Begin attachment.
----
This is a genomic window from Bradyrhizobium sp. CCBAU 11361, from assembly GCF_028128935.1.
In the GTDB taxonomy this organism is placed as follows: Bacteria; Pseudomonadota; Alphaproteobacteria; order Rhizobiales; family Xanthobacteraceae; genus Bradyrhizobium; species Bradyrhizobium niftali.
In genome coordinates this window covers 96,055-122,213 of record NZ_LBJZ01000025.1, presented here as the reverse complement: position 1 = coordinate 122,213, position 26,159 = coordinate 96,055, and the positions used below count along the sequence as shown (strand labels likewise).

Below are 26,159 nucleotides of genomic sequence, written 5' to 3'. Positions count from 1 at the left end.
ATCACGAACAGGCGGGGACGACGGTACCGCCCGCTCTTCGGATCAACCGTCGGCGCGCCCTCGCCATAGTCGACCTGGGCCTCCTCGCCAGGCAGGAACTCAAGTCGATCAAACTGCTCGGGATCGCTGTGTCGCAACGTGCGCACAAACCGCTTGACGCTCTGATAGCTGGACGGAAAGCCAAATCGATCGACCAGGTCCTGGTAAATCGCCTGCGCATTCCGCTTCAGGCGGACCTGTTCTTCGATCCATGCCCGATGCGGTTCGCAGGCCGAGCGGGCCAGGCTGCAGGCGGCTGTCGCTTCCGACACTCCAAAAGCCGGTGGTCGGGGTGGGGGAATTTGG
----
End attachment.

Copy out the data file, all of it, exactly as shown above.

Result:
This is a genomic window from Bradyrhizobium sp. CCBAU 11361, from assembly GCF_028128935.1.
In the GTDB taxonomy this organism is placed as follows: Bacteria; Pseudomonadota; Alphaproteobacteria; order Rhizobiales; family Xanthobacteraceae; genus Bradyrhizobium; species Bradyrhizobium niftali.
In genome coordinates this window covers 96,055-122,213 of record NZ_LBJZ01000025.1, presented here as the reverse complement: position 1 = coordinate 122,213, position 26,159 = coordinate 96,055, and the positions used below count along the sequence as shown (strand labels likewise).

Below are 26,159 nucleotides of genomic sequence, written 5' to 3'. Positions count from 1 at the left end.
ATCACGAACAGGCGGGGACGACGGTACCGCCCGCTCTTCGGATCAACCGTCGGCGCGCCCTCGCCATAGTCGACCTGGGCCTCCTCGCCAGGCAGGAACTCAAGTCGATCAAACTGCTCGGGATCGCTGTGTCGCAACGTGCGCACAAACCGCTTGACGCTCTGATAGCTGGACGGAAAGCCAAATCGATCGACCAGGTCCTGGTAAATCGCCTGCGCATTCCGCTTCAGGCGGACCTGTTCTTCGATCCATGCCCGATGCGGTTCGCAGGCCGAGCGGGCCAGGCTGCAGGCGGCTGTCGCTTCCGACACTCCAAAAGCCGGTGGTCGGGGTGGGGGAATTTGG